Mitral Annular Calcification (MAC)

Mitral annular calcification (MAC) is a degenerative process that affects the fibrous ring around the mitral valve and is thought to be caused by chronic inflammation, oxidative stress, and altered calcium metabolism. Although often asymptomatic, MAC can cause mitral valve stenosis and/or regurgitation with associated symptoms ranging from shortness of breath and fatigue to palpitations and stroke.

Diagnosis is often made with echocardiography, but MAC can also be seen with MRI and CT imaging. Medical therapies usually aim to manage mitral valvulopathies and associated conditions like hypertension and diabetes. Surgical intervention may be necessary in cases of severe mitral stenosis or regurgitation.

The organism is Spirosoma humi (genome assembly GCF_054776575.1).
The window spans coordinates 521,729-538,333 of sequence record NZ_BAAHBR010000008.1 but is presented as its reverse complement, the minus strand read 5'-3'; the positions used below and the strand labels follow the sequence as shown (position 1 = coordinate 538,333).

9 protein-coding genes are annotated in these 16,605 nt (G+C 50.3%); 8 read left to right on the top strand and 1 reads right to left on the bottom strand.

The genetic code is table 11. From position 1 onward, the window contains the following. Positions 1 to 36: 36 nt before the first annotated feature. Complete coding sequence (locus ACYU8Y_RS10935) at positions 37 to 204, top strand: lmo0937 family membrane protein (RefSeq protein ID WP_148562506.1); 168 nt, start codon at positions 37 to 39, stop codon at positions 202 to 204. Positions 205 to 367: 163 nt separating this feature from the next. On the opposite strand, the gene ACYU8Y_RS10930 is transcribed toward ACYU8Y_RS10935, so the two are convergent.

In the video, one can appreciate calcium deposits around the mitral valve annulus causing thickened, restricted anterior leaflet (ALMV) and posterior leaflet (PLMV) motion. Furthermore, a mobile plaque is visualized in the “en face” (left atrial perspective) view in the lateral region of the ALMV. In this example, MAC caused mild mitral stenosis and severe mitral regurgitation requiring mitral valve replacement.

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